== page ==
Last week, gubernatorial candidate Pat McCrory was adamant that opponent Beverly Perdue should return campaign money tied to a Board of Transportation member who had steered public money to road improvements adjacent to property he or a son co-owned.
McCrory, the Republican mayor of Charlotte, ended the week by attending a fundraiser on Emerald Isle that pulled in more than $100,000 – half of it from a former Transportation Board member from Jacksonville who had done much the same thing 20 years earlier. But McCrory's campaign sees no reason to return the $50,000.
“It's a bogus story to compare someone who is – as a volunteer citizen of the state of North Carolina with no power – out raising money, compared to someone who is sitting on the Board of Transportation and is using that position to raise money,” Jack Hawke, McCrory's campaign strategist, said Wednesday.
He added, “What happened 25 years ago has nothing to do with what's happening today.”
An internal campaign e-mail written by Frank Rouse, a former state Republican Party chairman and a McCrory volunteer, gleefully notes the money that Tommy Pollard raised. Pollard served on the Transportation Board from 1985 to 1990 and was later elected to the state Senate.
“Former State Senator Tommy Pollard, a veteran politico with major league fundraising stats kept his ‘I'm gonna raise more money than you can' winning streak alive,'” the e-mail said. It later noted that Pollard “surprised the crowd with an announcement that he had helped raise $50,000.”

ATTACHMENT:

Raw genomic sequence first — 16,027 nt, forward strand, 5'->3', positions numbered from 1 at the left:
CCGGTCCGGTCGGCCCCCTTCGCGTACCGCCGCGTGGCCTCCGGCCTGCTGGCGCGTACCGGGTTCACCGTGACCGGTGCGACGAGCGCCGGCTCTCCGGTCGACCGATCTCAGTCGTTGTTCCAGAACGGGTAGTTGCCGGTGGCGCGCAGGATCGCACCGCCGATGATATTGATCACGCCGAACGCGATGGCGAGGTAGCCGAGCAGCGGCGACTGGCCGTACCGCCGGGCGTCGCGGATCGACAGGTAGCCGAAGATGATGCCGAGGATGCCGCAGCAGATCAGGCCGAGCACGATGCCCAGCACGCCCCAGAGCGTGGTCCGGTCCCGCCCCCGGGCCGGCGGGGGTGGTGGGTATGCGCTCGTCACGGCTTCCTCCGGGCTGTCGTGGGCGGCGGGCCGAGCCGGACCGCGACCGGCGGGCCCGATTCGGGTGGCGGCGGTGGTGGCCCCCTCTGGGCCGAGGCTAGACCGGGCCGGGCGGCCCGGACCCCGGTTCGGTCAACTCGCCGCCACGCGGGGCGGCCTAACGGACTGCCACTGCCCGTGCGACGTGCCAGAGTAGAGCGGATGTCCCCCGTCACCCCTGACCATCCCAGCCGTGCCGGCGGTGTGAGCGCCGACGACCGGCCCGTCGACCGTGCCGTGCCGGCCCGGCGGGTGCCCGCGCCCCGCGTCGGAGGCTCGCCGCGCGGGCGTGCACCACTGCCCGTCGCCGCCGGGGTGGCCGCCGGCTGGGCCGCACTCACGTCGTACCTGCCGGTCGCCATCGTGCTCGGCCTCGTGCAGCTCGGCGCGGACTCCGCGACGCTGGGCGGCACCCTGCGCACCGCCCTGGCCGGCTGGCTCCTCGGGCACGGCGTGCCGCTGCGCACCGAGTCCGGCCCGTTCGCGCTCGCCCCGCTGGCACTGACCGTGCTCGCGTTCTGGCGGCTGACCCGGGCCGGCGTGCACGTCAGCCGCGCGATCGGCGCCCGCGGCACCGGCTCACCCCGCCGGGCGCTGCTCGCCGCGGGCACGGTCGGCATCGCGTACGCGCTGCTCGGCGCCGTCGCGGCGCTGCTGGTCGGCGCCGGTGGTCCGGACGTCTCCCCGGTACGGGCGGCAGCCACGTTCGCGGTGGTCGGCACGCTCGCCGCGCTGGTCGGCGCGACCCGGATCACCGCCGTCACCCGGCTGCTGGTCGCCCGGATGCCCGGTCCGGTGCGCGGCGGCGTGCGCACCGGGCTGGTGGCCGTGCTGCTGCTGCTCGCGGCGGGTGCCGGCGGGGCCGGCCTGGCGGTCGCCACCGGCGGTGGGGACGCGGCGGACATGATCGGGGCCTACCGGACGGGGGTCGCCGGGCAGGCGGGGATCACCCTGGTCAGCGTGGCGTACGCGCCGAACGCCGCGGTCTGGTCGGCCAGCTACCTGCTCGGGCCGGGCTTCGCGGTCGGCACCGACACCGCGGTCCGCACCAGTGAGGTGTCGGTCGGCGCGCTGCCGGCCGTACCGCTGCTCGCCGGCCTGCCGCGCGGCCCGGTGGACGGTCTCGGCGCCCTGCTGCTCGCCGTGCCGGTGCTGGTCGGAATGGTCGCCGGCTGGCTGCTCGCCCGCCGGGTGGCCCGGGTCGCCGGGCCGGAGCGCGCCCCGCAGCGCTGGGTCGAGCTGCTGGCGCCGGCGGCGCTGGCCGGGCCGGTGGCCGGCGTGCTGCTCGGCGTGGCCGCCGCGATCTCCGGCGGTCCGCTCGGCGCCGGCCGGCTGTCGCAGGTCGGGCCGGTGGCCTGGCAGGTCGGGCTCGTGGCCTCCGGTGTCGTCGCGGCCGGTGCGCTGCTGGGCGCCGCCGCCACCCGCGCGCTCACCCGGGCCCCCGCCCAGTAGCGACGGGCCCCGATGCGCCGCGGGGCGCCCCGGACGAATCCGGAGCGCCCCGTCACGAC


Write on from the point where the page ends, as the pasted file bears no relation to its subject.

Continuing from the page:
In 1989, Pollard was the subject of a State Bureau of Investigation probe into whether he violated state law by pushing for the installation of 10 traffic signals at an intersection where he owned property. Pollard sold a piece of it for $185,000 after winning the improvements, which cost taxpayers $28,135. The probe also looked into whether he was steering the course of a new boulevard in Jacksonville to benefit adjacent landowners from whom he raised political contributions.
The SBI found no violation of law, but then-Attorney General Lacy Thornburg said the law needed to be changed. “It remains a concern, however, that no current state law or policy currently is in force which adequately addresses conflicts of interest or appearances of conflict which give rise to allegations such as those which were the subject of the inquiry,” Thornburg wrote.
Pollard today admits he should never have sought public money for the intersection.
“Anything that you do in government, particularly on the Board of Transportation, that slightly resembles favoritism is a no-no,” Pollard said.
On Sept. 21, The News & Observer of Raleigh reported that Board of Transportation member Louis Sewell of Jacksonville had steered roughly $375,000 in public money to two road projects adjacent to property that he or his son, Billy, co-owned at the time. Sewell resigned from the board last Thursday, the same day he had planned to hold a fundraiser for Lt. Gov. Perdue, a New Bern Democrat.
Pollard and Sewell are cousins. Gov. Mike Easley appointed Sewell to the board in 2001 after Sewell had helped raise $125,000 for Easley's campaign.
At the Emerald Isle fundraiser, McCrory spoke about the controversy surrounding Sewell.
“During his remarks, Pat McCrory continued to sound the need for reform in Raleigh,” Rouse's e-mail said. “McCrory told the audience that just a few days ago Beverly Perdue said she wanted to be known as the Ethics Governor, yet at the same time she was saying this she knew she had a fund raiser planned at a DOT board member's house who was under investigation.”
Hawke said McCrory has pledged not to put fundraisers on the board, and that includes Pollard.
Pollard, 67, said he is not seeking to serve on the board, or anywhere else in state government if McCrory is elected. But Pollard said he would consider serving in some capacity if McCrory asked.